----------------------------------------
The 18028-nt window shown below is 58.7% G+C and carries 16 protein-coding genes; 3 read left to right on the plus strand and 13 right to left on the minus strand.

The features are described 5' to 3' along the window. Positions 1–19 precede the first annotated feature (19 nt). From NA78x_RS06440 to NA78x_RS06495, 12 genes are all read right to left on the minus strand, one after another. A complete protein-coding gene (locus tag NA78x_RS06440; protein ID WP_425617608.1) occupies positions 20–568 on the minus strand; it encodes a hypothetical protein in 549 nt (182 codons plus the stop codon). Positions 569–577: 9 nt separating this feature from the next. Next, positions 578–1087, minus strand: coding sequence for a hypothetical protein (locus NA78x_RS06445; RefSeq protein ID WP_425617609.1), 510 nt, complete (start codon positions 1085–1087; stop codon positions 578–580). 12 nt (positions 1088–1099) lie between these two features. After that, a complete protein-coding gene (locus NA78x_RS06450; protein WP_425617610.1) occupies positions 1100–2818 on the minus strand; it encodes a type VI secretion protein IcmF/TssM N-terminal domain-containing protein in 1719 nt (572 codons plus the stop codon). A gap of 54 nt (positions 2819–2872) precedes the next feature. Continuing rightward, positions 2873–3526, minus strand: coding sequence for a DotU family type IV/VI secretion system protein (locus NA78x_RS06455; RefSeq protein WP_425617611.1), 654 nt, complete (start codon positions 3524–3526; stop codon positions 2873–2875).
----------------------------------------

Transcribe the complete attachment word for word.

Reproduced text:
The 18028-nt window shown below is 58.7% G+C and carries 16 protein-coding genes; 3 read left to right on the plus strand and 13 right to left on the minus strand.

The features are described 5' to 3' along the window. Positions 1–19 precede the first annotated feature (19 nt). From NA78x_RS06440 to NA78x_RS06495, 12 genes are all read right to left on the minus strand, one after another. A complete protein-coding gene (locus tag NA78x_RS06440; protein ID WP_425617608.1) occupies positions 20–568 on the minus strand; it encodes a hypothetical protein in 549 nt (182 codons plus the stop codon). Positions 569–577: 9 nt separating this feature from the next. Next, positions 578–1087, minus strand: coding sequence for a hypothetical protein (locus NA78x_RS06445; RefSeq protein ID WP_425617609.1), 510 nt, complete (start codon positions 1085–1087; stop codon positions 578–580). 12 nt (positions 1088–1099) lie between these two features. After that, a complete protein-coding gene (locus NA78x_RS06450; protein WP_425617610.1) occupies positions 1100–2818 on the minus strand; it encodes a type VI secretion protein IcmF/TssM N-terminal domain-containing protein in 1719 nt (572 codons plus the stop codon). A gap of 54 nt (positions 2819–2872) precedes the next feature. Continuing rightward, positions 2873–3526, minus strand: coding sequence for a DotU family type IV/VI secretion system protein (locus NA78x_RS06455; RefSeq protein WP_425617611.1), 654 nt, complete (start codon positions 3524–3526; stop codon positions 2873–2875).